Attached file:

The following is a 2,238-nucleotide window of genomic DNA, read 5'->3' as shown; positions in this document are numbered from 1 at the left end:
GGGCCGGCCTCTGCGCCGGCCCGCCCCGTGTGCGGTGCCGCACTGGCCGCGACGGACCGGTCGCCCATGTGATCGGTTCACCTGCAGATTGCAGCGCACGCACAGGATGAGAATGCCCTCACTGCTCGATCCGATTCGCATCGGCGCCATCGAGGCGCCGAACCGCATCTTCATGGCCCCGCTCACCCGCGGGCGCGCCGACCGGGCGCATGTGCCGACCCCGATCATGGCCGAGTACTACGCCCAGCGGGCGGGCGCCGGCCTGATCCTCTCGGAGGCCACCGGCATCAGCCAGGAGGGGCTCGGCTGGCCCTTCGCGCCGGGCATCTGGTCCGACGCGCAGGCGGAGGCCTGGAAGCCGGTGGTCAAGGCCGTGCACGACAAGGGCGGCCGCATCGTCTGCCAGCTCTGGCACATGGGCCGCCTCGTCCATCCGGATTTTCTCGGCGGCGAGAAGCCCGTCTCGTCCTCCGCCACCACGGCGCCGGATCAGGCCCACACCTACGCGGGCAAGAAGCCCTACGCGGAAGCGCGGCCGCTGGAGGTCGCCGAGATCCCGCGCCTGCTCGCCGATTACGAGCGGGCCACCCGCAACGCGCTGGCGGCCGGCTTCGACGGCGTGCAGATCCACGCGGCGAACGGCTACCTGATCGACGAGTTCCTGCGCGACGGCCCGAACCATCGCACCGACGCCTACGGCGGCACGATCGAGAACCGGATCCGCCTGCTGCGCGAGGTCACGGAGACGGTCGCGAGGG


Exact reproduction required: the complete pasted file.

The following is a 2,238-nucleotide window of genomic DNA, read 5'->3' as shown; positions in this document are numbered from 1 at the left end:
GGGCCGGCCTCTGCGCCGGCCCGCCCCGTGTGCGGTGCCGCACTGGCCGCGACGGACCGGTCGCCCATGTGATCGGTTCACCTGCAGATTGCAGCGCACGCACAGGATGAGAATGCCCTCACTGCTCGATCCGATTCGCATCGGCGCCATCGAGGCGCCGAACCGCATCTTCATGGCCCCGCTCACCCGCGGGCGCGCCGACCGGGCGCATGTGCCGACCCCGATCATGGCCGAGTACTACGCCCAGCGGGCGGGCGCCGGCCTGATCCTCTCGGAGGCCACCGGCATCAGCCAGGAGGGGCTCGGCTGGCCCTTCGCGCCGGGCATCTGGTCCGACGCGCAGGCGGAGGCCTGGAAGCCGGTGGTCAAGGCCGTGCACGACAAGGGCGGCCGCATCGTCTGCCAGCTCTGGCACATGGGCCGCCTCGTCCATCCGGATTTTCTCGGCGGCGAGAAGCCCGTCTCGTCCTCCGCCACCACGGCGCCGGATCAGGCCCACACCTACGCGGGCAAGAAGCCCTACGCGGAAGCGCGGCCGCTGGAGGTCGCCGAGATCCCGCGCCTGCTCGCCGATTACGAGCGGGCCACCCGCAACGCGCTGGCGGCCGGCTTCGACGGCGTGCAGATCCACGCGGCGAACGGCTACCTGATCGACGAGTTCCTGCGCGACGGCCCGAACCATCGCACCGACGCCTACGGCGGCACGATCGAGAACCGGATCCGCCTGCTGCGCGAGGTCACGGAGACGGTCGCGAGGG